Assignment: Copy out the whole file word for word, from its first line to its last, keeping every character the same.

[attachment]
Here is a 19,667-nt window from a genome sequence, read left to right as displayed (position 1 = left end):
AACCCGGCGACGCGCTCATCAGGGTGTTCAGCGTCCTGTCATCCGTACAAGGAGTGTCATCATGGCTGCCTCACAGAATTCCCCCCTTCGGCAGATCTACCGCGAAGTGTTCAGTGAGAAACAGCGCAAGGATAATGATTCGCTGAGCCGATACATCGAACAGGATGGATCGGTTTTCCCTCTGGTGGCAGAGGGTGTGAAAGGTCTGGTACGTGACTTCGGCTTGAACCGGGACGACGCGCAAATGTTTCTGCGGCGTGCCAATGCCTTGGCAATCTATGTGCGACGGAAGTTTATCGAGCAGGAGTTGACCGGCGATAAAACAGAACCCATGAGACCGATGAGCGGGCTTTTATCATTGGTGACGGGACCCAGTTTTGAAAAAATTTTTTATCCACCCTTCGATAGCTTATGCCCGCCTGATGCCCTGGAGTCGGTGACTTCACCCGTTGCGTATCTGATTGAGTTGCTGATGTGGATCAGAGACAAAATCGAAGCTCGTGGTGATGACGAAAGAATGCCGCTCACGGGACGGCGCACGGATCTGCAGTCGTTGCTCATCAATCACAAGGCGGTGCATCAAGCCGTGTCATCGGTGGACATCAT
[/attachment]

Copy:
Here is a 19,667-nt window from a genome sequence, read left to right as displayed (position 1 = left end):
AACCCGGCGACGCGCTCATCAGGGTGTTCAGCGTCCTGTCATCCGTACAAGGAGTGTCATCATGGCTGCCTCACAGAATTCCCCCCTTCGGCAGATCTACCGCGAAGTGTTCAGTGAGAAACAGCGCAAGGATAATGATTCGCTGAGCCGATACATCGAACAGGATGGATCGGTTTTCCCTCTGGTGGCAGAGGGTGTGAAAGGTCTGGTACGTGACTTCGGCTTGAACCGGGACGACGCGCAAATGTTTCTGCGGCGTGCCAATGCCTTGGCAATCTATGTGCGACGGAAGTTTATCGAGCAGGAGTTGACCGGCGATAAAACAGAACCCATGAGACCGATGAGCGGGCTTTTATCATTGGTGACGGGACCCAGTTTTGAAAAAATTTTTTATCCACCCTTCGATAGCTTATGCCCGCCTGATGCCCTGGAGTCGGTGACTTCACCCGTTGCGTATCTGATTGAGTTGCTGATGTGGATCAGAGACAAAATCGAAGCTCGTGGTGATGACGAAAGAATGCCGCTCACGGGACGGCGCACGGATCTGCAGTCGTTGCTCATCAATCACAAGGCGGTGCATCAAGCCGTGTCATCGGTGGACATCAT